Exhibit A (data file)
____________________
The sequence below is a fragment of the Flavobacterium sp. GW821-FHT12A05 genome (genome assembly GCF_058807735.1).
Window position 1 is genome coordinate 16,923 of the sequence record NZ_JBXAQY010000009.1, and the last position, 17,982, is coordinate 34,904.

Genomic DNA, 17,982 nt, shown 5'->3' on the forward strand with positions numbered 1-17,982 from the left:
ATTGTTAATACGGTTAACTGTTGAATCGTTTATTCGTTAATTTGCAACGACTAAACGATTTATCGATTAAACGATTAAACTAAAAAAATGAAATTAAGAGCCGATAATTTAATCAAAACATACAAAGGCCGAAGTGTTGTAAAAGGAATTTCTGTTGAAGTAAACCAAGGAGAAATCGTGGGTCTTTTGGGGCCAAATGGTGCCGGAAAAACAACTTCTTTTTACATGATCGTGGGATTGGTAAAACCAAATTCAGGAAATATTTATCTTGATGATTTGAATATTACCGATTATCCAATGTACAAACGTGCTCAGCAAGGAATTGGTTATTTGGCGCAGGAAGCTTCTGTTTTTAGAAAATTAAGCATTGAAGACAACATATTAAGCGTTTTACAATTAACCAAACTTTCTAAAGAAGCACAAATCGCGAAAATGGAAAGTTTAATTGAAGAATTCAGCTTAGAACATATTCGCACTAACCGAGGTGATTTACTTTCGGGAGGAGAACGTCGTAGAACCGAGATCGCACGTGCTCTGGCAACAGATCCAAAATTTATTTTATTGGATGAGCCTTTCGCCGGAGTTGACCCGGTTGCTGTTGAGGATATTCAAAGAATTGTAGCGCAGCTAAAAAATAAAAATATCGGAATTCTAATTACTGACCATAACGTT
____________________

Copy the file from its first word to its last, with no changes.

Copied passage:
The sequence below is a fragment of the Flavobacterium sp. GW821-FHT12A05 genome (genome assembly GCF_058807735.1).
Window position 1 is genome coordinate 16,923 of the sequence record NZ_JBXAQY010000009.1, and the last position, 17,982, is coordinate 34,904.

Genomic DNA, 17,982 nt, shown 5'->3' on the forward strand with positions numbered 1-17,982 from the left:
ATTGTTAATACGGTTAACTGTTGAATCGTTTATTCGTTAATTTGCAACGACTAAACGATTTATCGATTAAACGATTAAACTAAAAAAATGAAATTAAGAGCCGATAATTTAATCAAAACATACAAAGGCCGAAGTGTTGTAAAAGGAATTTCTGTTGAAGTAAACCAAGGAGAAATCGTGGGTCTTTTGGGGCCAAATGGTGCCGGAAAAACAACTTCTTTTTACATGATCGTGGGATTGGTAAAACCAAATTCAGGAAATATTTATCTTGATGATTTGAATATTACCGATTATCCAATGTACAAACGTGCTCAGCAAGGAATTGGTTATTTGGCGCAGGAAGCTTCTGTTTTTAGAAAATTAAGCATTGAAGACAACATATTAAGCGTTTTACAATTAACCAAACTTTCTAAAGAAGCACAAATCGCGAAAATGGAAAGTTTAATTGAAGAATTCAGCTTAGAACATATTCGCACTAACCGAGGTGATTTACTTTCGGGAGGAGAACGTCGTAGAACCGAGATCGCACGTGCTCTGGCAACAGATCCAAAATTTATTTTATTGGATGAGCCTTTCGCCGGAGTTGACCCGGTTGCTGTTGAGGATATTCAAAGAATTGTAGCGCAGCTAAAAAATAAAAATATCGGAATTCTAATTACTGACCATAACGTT